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Just when you thought they couldn’t make laser sights any smaller or more compact, Crimson Trace comes along and up-ends that myth. Crimson Trace is an American laser sight manufacturer that was bought by American Outdoor Brands Corporation – i.e. Smith & Wesson — in August 2016. The product we’re pertaining to (albeit still in working prototype form) is the Crimson Trace Lasersaddle LS-250. It appears that this prototype is made exclusively for the Mossberg 590 Shockwave, yet another AOW that’s quite similar to Remington’s new V3 TAC-13, which we featured a few days ago on this page.

Laser sight specialist manufacturer Crimson Trace exposes its LaserSaddle LS-250, designed for the Mossberg 590 Shockwave. Notice the little green laser sight on the unit (TheFirearmBlog.com/blog/2018/10/17/crimson-trace-lasersaddle-ls-250-first-impressions/).

While the Lasersaddle LS-250’s exact measurements have yet to be revealed, it can be seen on the picture above how compact it is; it’s practically flush on top and doesn’t add any obtrusive bulge on the receiver. The Mossberg 590 Shockwave itself is very much a pared-down weapon, and the Lasersaddle does very little to add weight or alter the Shockwave’s svelte profile.

This angle shows more of the three activation pads on the Lasersaddle
(TheFirearmblog.com/blog/2018/10/17/crimson-trace-lasersaddle-ls-250-first-impressions/).

Closer shot of the unit, with parts labeled. Operation of the Lasersaddle is simple and almost effortless as the activation pads are located close to your trigger finger or thumb (Range365.com/ctc-releases-lasersaddle-for-mossberg-shockwave).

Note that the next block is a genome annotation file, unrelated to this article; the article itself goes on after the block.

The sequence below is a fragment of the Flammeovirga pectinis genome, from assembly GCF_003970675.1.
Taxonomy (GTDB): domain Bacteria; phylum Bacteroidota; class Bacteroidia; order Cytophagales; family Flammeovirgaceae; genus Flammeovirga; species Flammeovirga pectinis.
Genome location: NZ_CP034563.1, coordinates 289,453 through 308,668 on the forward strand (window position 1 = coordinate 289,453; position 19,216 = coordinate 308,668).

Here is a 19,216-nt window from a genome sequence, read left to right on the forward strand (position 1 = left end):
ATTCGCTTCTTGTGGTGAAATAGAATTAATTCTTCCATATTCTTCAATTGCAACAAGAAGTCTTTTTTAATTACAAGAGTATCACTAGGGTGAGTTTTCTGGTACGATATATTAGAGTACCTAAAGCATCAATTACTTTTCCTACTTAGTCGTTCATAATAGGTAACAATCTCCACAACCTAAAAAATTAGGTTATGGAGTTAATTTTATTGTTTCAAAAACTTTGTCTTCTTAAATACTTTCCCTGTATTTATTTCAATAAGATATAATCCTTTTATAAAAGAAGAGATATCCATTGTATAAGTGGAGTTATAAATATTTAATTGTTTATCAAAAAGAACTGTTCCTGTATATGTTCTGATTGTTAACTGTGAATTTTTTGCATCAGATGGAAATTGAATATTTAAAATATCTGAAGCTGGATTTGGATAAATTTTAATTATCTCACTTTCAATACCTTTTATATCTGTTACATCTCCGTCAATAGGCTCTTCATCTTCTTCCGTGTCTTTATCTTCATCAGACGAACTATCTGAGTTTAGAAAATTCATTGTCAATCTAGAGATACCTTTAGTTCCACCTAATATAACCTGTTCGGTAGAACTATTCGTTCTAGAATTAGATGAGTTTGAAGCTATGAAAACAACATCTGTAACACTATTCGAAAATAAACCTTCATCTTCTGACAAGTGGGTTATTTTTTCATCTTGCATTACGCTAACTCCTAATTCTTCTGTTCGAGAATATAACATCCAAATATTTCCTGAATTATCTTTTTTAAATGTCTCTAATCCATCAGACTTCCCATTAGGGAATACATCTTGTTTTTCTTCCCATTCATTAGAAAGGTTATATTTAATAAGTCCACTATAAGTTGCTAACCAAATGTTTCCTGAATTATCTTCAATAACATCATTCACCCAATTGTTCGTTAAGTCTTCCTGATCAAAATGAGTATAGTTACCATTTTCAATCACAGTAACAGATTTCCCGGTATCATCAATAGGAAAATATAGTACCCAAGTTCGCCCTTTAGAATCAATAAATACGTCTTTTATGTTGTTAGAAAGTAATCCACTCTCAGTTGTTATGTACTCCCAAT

The Lasersaddle LS-250 also doesn’t obstruct or interfere with any aftermarket rails, so attaching a laser sight doesn’t become a choice between an optic or a laser sight; you can enjoy both attachments without one compromising the other. Operation is quick, simple and intuitive. The three activation pads are set close to your shooting hand’s thumb and your trigger finger, so turning it on and getting on-target takes a split-second. Two screws manage the adjustments for elevation and windage, and there’s a master switch to help you save on battery power. Speaking of batteries, the Lasersaddle LS-250’s batteries are in an external compartment for easier installation and replacement, doing away with the need to dismount the unit to change the batteries, and cause you to lose your zero. While the Lasersaddle LS-250 is designed for the Mossberg 590 Shockwave, it also fits other 12-gauge shotguns with similar proportions such as the Mossberg 500 and 590. Once released, the Lasersaddle will be available in green or red lasers, the former being more visible in daylight conditions.

The Lasersaddle LS-250 can be mounted on the Mossberg 500. Notice how the Lasersaddle doesn’t interfere with the aftermarket top rail (Range365.com/ctc-releases-lasersaddle-for-mossberg-shockwave#page-5).

As of this writing, there’s no word as to when the Lasersaddle LS-250 will hit stores, but prices have been revealed. The red-lasered model will retail for $169, while the green one will go for $219. Relevant features and specs of the Lasersaddle LS-250 are as follows:

  • Instant Activation: Tap-On, Tap-Off
  • Multiple Ambidextrous Activation Points
  • Master On/Off Switch
  • User-adjustable Windage and Elevation
  • Battery Life / Type: Red Laser: CR2032 Lithium Battery (2) – 4 hours; Green Laser: CR2016 Lithium Battery (4) – 2 hours
  • Fits 12-gauge Mossberg 590 Shockwave, 500, and 590 shotgun receivers
  • Compatible with most aftermarket accessory rails
  • MSRP: Red Laser – $169; Green Laser – $219

With such a compact and easy-to-use laser sight that does away with the bulkiness of other conventional laser sights for shotguns, it’s a safe bet that owners of Mossberg Shockwaves, 500s and 590s will be anticipating the arrival of Crimson Trace’s Lasersaddle LS-250.